Most helpful positive review
24 of 25 people found the following review helpful
No 'difficult' second album problems here...
on 14 July 2004
B00025ETIW - Three Cheers For Sweet Revenge - My Chemical Romance
Geoff Rickly, frontman of Thursday, mixed My Chemical Romance's debut LP, and without wanting to sound overtly cynical, their almost instant recognition was perhaps attributable to Rickly. Nevertheless 'I Bought you my Bullets...' was a fine album in its own right: raw, angry and energetic.
Thursday's last release, 'War All the Time', exhibited many of the flaws endemic to the whole post-hardcore genre, there were certainly some excellent tracks such as 'Steps Ascending', 'Marches and Manoeuvres' and 'Asleep In the Chapel', but on the whole, the album was too-refined: a somewhat diluted version of the masterpiece that was 'Full Collapse'. However with their sophomore effort, My Chemical Romance have managed to avoid the trap that Thursday fell-into: the production on 'Three Cheers For Sweet Revenge' is brilliantly, and quite deliberately crude, the songs still brim with persistent energy and the lyrics are sinister and engaging.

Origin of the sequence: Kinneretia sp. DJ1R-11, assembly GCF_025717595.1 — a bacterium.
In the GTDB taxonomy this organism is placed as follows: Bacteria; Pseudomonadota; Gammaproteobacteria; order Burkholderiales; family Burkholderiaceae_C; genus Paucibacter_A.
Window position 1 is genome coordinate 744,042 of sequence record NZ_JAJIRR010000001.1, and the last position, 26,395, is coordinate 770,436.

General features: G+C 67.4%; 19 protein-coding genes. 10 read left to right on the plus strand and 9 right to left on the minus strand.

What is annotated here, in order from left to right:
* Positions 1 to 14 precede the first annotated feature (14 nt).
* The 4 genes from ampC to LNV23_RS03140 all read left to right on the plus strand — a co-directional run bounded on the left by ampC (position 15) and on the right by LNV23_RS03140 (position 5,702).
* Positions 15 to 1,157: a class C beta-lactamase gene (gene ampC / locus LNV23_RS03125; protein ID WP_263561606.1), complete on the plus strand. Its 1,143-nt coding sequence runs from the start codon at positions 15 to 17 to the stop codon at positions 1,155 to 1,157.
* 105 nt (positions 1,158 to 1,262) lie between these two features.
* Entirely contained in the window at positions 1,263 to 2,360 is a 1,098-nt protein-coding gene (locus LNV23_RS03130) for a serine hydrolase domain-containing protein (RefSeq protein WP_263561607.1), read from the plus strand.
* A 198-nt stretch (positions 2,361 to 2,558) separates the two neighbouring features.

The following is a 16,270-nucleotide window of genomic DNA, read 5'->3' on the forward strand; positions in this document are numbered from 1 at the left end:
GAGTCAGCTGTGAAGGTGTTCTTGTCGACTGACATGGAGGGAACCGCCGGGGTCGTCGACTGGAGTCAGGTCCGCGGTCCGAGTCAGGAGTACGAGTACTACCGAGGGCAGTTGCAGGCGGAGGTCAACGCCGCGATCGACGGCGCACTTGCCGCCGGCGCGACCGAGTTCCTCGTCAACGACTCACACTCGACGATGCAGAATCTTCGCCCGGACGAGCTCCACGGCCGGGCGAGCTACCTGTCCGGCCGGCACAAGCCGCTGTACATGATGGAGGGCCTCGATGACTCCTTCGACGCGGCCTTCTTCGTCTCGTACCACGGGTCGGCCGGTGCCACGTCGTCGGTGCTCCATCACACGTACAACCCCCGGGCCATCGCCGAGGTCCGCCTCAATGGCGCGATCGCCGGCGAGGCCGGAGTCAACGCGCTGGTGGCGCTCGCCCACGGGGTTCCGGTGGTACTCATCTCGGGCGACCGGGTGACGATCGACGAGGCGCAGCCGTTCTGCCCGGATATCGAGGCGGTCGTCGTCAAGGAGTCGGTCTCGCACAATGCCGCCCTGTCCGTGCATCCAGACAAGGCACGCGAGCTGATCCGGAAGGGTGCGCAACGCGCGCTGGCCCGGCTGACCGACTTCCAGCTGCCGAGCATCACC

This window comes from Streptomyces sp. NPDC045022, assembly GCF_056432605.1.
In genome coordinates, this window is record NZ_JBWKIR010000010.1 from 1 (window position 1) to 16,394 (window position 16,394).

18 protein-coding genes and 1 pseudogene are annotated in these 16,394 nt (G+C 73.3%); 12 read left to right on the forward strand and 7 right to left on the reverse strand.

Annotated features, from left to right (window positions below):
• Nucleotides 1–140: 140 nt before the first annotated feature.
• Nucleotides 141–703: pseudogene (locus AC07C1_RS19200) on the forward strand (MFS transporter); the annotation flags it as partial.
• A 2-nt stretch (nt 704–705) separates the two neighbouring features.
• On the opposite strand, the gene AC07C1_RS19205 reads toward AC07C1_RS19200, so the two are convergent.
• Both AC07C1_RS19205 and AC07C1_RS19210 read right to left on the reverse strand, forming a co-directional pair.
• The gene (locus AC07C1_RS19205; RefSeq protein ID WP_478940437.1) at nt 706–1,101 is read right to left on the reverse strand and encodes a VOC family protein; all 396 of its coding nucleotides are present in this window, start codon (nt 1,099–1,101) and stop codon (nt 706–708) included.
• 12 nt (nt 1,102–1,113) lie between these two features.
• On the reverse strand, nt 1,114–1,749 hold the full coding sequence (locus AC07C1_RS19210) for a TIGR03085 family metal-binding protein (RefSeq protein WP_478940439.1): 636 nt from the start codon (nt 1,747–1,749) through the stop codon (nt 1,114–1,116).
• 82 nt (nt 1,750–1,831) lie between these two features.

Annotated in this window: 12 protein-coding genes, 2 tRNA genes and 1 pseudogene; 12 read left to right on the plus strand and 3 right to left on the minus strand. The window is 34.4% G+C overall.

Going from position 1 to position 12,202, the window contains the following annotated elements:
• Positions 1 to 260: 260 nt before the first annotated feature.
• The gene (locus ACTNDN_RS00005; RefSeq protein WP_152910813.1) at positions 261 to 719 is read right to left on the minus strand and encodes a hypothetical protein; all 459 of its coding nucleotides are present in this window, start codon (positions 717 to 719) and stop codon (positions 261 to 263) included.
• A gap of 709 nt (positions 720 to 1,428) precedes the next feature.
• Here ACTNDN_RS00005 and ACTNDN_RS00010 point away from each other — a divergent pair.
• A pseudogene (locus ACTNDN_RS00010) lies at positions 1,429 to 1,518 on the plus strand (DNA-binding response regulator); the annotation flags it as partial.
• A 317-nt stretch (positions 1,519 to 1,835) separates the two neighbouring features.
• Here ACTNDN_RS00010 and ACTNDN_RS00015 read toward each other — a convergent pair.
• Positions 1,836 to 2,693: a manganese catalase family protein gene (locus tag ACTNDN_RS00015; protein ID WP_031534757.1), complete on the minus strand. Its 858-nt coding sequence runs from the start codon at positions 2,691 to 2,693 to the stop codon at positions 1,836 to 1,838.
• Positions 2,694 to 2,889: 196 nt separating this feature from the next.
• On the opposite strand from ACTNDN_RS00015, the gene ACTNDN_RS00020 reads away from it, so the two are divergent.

It is to their great credit that My Chemical Romance manage to sound effervescent without sounding 'poppy' enough to alienate hardcore fans. There are as many screams as sing-along choruses, and they even manage some impressive axe-work too on 'Thank You For The Venom'. Sitting on the fence can be a dangerous tactic, but here it works nicely, the more accessible moments mitigate the cathartic riffs, the frenetic tempos and Gerard Way's semi-screaming.
Despite the seemingly mandatory inclusion of a slower song ('The Ghost Of You'), and a short interlude song, (imaginatively titled 'Interlude'), the album maintains a high quality throughout. 'I'm Not Okay (I Promise)' tears along at a crazy pace, which becomes almost metaphoric for the borderline-insane lyrical content. Like Thursday, the lyrics are a non-stop barrage of vivid poetic images (despite Way's protestation "Sister, I'm not much a poet, but a criminal"): 'Cemetery Drive' is at once morbid and compelling, 'You Know What They Do to Guys Like Us in Prison' conjures dark sketches of crime scenes and album opener 'Helena' is a tear-stained obituary. It's all very stylised and, for want of a better word, rather arty. But brushing aside album sleeves and words, My Chemical Romance have produced a blistering post-hardcore record.
'Three Cheers...' breathes life into what is rapidly becoming a tiresome and bromidic genre. My Chemical Romance's coarseness and dynamism will help to ensure they are not labelled as pretenders to the Emo throne, and at least on a vocal level they sound more like a good old fashioned hardcore-punk band rather than would-be bandwagoneers. Any fears of a bigger label pacifying their sound have clearly been allayed, and we can only hope that their future output is of comparable quality.